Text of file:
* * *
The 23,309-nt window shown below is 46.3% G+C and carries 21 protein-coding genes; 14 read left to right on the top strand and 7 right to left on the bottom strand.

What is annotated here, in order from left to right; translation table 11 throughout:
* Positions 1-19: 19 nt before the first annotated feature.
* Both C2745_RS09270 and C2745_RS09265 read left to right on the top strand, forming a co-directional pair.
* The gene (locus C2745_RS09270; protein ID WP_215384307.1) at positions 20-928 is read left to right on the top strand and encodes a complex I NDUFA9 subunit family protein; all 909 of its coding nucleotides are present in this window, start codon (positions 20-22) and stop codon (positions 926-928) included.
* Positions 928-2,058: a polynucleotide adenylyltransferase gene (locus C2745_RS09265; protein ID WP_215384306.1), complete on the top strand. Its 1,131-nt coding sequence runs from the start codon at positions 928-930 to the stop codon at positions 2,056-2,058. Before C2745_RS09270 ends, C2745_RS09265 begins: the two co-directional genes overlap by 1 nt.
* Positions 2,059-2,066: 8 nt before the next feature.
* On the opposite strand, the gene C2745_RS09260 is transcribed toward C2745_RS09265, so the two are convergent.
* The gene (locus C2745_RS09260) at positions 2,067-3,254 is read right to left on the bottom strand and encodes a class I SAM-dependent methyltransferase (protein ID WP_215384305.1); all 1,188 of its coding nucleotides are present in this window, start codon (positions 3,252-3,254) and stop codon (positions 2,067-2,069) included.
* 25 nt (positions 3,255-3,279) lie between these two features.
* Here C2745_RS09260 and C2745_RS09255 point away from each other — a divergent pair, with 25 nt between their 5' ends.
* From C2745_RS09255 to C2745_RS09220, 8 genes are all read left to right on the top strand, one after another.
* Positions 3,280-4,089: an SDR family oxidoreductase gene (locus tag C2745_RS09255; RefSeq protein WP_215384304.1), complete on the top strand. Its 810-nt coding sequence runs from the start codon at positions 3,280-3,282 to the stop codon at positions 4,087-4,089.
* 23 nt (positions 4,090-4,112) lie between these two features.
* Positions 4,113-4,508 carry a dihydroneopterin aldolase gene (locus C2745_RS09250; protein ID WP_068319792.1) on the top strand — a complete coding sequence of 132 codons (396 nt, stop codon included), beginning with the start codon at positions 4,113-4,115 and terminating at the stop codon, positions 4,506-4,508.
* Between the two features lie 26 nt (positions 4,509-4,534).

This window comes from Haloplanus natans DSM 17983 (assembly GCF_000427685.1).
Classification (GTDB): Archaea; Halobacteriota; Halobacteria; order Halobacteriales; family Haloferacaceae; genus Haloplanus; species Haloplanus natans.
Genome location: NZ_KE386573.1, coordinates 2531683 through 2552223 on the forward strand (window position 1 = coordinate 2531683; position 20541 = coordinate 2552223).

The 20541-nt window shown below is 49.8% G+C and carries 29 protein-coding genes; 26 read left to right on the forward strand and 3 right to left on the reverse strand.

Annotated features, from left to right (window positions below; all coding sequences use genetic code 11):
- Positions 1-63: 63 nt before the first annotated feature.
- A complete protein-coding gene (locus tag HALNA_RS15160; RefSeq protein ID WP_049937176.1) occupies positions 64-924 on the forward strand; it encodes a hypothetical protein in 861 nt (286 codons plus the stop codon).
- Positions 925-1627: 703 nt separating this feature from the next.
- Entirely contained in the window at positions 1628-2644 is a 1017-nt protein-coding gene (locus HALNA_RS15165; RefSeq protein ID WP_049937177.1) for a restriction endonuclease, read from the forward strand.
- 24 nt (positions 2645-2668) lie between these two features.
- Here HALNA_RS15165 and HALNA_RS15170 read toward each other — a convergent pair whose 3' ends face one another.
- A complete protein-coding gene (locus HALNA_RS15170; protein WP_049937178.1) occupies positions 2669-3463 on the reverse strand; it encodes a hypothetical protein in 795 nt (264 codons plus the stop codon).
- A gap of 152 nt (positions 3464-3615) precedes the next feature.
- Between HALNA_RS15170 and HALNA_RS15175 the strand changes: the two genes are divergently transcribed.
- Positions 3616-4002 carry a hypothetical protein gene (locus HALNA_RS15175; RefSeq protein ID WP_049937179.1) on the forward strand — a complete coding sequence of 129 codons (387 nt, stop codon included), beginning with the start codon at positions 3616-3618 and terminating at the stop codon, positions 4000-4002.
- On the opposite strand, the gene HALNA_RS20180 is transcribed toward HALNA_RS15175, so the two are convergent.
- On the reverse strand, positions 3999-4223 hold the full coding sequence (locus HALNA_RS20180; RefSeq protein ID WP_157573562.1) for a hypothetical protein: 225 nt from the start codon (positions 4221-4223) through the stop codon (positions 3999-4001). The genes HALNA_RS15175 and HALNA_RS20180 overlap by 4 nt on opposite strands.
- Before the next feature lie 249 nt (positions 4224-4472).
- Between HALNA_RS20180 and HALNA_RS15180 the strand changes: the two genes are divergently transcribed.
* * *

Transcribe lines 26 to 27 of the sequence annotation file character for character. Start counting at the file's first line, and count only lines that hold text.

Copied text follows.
- 24 nt (positions 2645-2668) lie between these two features.
- Here HALNA_RS15165 and HALNA_RS15170 read toward each other — a convergent pair whose 3' ends face one another.